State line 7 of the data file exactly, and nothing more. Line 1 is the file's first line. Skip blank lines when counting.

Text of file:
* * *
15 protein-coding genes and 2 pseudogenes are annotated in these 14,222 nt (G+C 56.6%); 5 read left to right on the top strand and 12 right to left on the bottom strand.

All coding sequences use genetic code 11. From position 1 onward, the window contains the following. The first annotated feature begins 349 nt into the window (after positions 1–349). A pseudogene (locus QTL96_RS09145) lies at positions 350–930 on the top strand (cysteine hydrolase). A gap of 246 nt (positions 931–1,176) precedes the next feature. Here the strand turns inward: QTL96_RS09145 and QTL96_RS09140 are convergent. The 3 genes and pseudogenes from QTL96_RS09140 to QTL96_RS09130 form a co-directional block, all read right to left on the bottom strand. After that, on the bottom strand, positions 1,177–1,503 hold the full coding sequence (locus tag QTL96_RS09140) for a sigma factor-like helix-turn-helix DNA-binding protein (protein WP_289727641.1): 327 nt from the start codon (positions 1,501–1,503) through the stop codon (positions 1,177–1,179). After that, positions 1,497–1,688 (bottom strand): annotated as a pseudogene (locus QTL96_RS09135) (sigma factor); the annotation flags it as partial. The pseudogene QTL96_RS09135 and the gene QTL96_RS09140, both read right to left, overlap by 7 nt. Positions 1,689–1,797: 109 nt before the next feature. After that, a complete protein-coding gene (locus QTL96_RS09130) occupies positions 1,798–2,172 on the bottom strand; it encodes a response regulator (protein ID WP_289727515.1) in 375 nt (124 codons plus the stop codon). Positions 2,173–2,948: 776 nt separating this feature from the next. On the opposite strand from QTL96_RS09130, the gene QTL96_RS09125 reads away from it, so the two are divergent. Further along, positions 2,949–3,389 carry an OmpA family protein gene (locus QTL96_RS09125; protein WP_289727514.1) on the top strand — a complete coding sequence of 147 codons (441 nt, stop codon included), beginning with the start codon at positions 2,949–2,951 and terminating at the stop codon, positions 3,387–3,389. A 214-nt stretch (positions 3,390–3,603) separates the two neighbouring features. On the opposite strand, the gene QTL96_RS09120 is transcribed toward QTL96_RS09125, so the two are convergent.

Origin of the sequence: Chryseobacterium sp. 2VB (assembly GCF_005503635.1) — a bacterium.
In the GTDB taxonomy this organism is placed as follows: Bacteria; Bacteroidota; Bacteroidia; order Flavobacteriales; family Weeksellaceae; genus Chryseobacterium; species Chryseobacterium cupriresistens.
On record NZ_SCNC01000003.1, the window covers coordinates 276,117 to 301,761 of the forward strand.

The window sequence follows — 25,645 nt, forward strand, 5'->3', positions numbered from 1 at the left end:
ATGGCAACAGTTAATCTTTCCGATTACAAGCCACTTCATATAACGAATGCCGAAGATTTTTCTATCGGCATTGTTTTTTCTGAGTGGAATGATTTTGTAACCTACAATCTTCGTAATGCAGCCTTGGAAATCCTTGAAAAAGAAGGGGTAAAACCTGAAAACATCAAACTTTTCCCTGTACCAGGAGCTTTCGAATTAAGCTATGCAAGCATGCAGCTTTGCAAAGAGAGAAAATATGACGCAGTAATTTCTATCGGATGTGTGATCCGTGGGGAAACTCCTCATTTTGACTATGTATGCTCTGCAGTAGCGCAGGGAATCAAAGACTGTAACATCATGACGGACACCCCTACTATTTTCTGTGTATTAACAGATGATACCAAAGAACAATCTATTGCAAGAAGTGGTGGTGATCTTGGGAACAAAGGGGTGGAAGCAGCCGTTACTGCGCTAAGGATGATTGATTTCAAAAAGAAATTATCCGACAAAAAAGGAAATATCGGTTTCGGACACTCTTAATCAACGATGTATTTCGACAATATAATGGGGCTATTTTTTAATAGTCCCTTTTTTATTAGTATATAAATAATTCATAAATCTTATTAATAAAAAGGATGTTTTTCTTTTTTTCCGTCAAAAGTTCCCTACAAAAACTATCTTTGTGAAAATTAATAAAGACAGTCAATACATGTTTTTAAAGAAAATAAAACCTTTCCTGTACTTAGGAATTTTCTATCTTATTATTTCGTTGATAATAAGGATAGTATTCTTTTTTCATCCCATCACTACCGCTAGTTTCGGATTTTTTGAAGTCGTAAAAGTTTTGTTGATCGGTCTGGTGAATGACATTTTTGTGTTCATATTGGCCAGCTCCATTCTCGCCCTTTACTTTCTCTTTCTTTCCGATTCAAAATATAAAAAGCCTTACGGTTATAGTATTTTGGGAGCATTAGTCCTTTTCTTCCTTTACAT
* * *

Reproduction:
ATGGCAACAGTTAATCTTTCCGATTACAAGCCACTTCATATAACGAATGCCGAAGATTTTTCTATCGGCATTGTTTTTTCTGAGTGGAATGATTTTGTAACCTACAATCTTCGTAATGCAGCCTTGGAAATCCTTGAAAAAGAAGGGGTAAAACCTGAAAACATCAAACTTTTCCCTGTACCAGGAGCTTTCGAATTAAGCTATGCAAGCATGCAGCTTTGCAAAGAGAGAAAATATGACGCAGTAATTTCTATCGGATGTGTGATCCGTGGGGAAACTCCTCATTTTGACTATGTATGCTCTGCAGTAGCGCAGGGAATCAAAGACTGTAACATCATGACGGACACCCCTACTATTTTCTGTGTATTAACAGATGATACCAAAGAACAATCTATTGCAAGAAGTGGTGGTGATCTTGGGAACAAAGGGGTGGAAGCAGCCGTTACTGCGCTAAGGATGATTGATTTCAAAAAGAAATTATCCGACAAAAAAGGAAATATCGGTTTCGGACACTCTTAATCAACGATGTATTTCGACAATATAATGGGGCTATTTTTTAATAGTCCCTTTTTTATTAGTATATAAATAATTCATAAATCTTATTAATAAAAAGGATGTTTTTCTTTTTTTCCGTCAAAAGTTCCCTACAAAAACTATCTTTGTGAAAATTAATAAAGACAGTCAATACATGTTTTTAAAGAAAATAAAACCTTTCCTGTACTTAGGAATTTTCTATCTTATTATTTCGTTGATAATAAGGATAGTATTCTTTTTTCATCCCATCACTACCGCTAGTTTCGGATTTTTTGAAGTCGTAAAAGTTTTGTTGATCGGTCTGGTGAATGACATTTTTGTGTTCATATTGGCCAGCTCCATTCTCGCCCTTTACTTTCTCTTTCTTTCCGATTCAAAATATAAAAAGCCTTACGGTTATAGTATTTTGGGAGCATTAGTCCTTTTCTTCCTTTACAT